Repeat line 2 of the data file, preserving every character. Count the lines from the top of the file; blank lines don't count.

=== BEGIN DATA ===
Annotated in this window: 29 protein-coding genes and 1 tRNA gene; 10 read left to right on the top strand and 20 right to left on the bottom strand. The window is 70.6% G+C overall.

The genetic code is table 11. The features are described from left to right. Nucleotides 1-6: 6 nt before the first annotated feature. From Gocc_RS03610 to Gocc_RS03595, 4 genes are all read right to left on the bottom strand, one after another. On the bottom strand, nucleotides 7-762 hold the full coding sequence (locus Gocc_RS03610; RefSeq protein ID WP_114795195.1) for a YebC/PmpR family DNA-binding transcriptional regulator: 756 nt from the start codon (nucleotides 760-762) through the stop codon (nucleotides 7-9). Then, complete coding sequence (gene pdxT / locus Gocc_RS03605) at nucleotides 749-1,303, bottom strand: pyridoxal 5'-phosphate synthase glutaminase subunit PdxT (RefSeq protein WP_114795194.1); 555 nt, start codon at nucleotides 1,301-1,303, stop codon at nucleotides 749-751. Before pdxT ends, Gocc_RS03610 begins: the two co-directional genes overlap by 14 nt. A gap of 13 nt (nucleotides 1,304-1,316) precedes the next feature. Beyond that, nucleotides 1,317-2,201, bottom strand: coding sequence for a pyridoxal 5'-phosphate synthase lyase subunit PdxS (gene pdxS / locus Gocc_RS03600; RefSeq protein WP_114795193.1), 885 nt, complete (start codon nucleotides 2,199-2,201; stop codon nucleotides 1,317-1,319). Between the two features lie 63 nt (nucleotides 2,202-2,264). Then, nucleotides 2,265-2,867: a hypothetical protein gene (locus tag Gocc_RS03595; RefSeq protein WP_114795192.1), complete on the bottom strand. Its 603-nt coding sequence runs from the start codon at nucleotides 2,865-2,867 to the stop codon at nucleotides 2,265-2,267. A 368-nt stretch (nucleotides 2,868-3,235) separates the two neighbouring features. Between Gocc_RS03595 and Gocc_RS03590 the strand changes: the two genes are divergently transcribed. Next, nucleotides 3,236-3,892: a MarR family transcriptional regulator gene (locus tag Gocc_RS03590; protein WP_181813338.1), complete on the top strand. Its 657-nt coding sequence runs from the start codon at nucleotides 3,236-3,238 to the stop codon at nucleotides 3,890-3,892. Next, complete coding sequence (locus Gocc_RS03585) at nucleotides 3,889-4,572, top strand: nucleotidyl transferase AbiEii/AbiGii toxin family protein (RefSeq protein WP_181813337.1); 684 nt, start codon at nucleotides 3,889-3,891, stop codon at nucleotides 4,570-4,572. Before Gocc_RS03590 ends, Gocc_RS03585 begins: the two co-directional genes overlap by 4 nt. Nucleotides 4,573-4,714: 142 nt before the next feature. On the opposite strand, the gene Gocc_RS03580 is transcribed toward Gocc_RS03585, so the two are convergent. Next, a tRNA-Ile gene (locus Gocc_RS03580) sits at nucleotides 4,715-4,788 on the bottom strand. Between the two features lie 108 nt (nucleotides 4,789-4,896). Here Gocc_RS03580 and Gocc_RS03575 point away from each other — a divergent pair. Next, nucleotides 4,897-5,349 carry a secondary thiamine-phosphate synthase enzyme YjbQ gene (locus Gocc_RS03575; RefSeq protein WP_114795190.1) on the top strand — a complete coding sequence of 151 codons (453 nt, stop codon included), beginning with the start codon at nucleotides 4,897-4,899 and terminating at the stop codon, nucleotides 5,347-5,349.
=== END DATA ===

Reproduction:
The genetic code is table 11. The features are described from left to right. Nucleotides 1-6: 6 nt before the first annotated feature. From Gocc_RS03610 to Gocc_RS03595, 4 genes are all read right to left on the bottom strand, one after another. On the bottom strand, nucleotides 7-762 hold the full coding sequence (locus Gocc_RS03610; RefSeq protein ID WP_114795195.1) for a YebC/PmpR family DNA-binding transcriptional regulator: 756 nt from the start codon (nucleotides 760-762) through the stop codon (nucleotides 7-9). Then, complete coding sequence (gene pdxT / locus Gocc_RS03605) at nucleotides 749-1,303, bottom strand: pyridoxal 5'-phosphate synthase glutaminase subunit PdxT (RefSeq protein WP_114795194.1); 555 nt, start codon at nucleotides 1,301-1,303, stop codon at nucleotides 749-751. Before pdxT ends, Gocc_RS03610 begins: the two co-directional genes overlap by 14 nt. A gap of 13 nt (nucleotides 1,304-1,316) precedes the next feature. Beyond that, nucleotides 1,317-2,201, bottom strand: coding sequence for a pyridoxal 5'-phosphate synthase lyase subunit PdxS (gene pdxS / locus Gocc_RS03600; RefSeq protein WP_114795193.1), 885 nt, complete (start codon nucleotides 2,199-2,201; stop codon nucleotides 1,317-1,319). Between the two features lie 63 nt (nucleotides 2,202-2,264). Then, nucleotides 2,265-2,867: a hypothetical protein gene (locus tag Gocc_RS03595; RefSeq protein WP_114795192.1), complete on the bottom strand. Its 603-nt coding sequence runs from the start codon at nucleotides 2,865-2,867 to the stop codon at nucleotides 2,265-2,267. A 368-nt stretch (nucleotides 2,868-3,235) separates the two neighbouring features. Between Gocc_RS03595 and Gocc_RS03590 the strand changes: the two genes are divergently transcribed. Next, nucleotides 3,236-3,892: a MarR family transcriptional regulator gene (locus tag Gocc_RS03590; protein WP_181813338.1), complete on the top strand. Its 657-nt coding sequence runs from the start codon at nucleotides 3,236-3,238 to the stop codon at nucleotides 3,890-3,892. Next, complete coding sequence (locus Gocc_RS03585) at nucleotides 3,889-4,572, top strand: nucleotidyl transferase AbiEii/AbiGii toxin family protein (RefSeq protein WP_181813337.1); 684 nt, start codon at nucleotides 3,889-3,891, stop codon at nucleotides 4,570-4,572. Before Gocc_RS03590 ends, Gocc_RS03585 begins: the two co-directional genes overlap by 4 nt. Nucleotides 4,573-4,714: 142 nt before the next feature. On the opposite strand, the gene Gocc_RS03580 is transcribed toward Gocc_RS03585, so the two are convergent. Next, a tRNA-Ile gene (locus Gocc_RS03580) sits at nucleotides 4,715-4,788 on the bottom strand. Between the two features lie 108 nt (nucleotides 4,789-4,896). Here Gocc_RS03580 and Gocc_RS03575 point away from each other — a divergent pair. Next, nucleotides 4,897-5,349 carry a secondary thiamine-phosphate synthase enzyme YjbQ gene (locus Gocc_RS03575; RefSeq protein WP_114795190.1) on the top strand — a complete coding sequence of 151 codons (453 nt, stop codon included), beginning with the start codon at nucleotides 4,897-4,899 and terminating at the stop codon, nucleotides 5,347-5,349.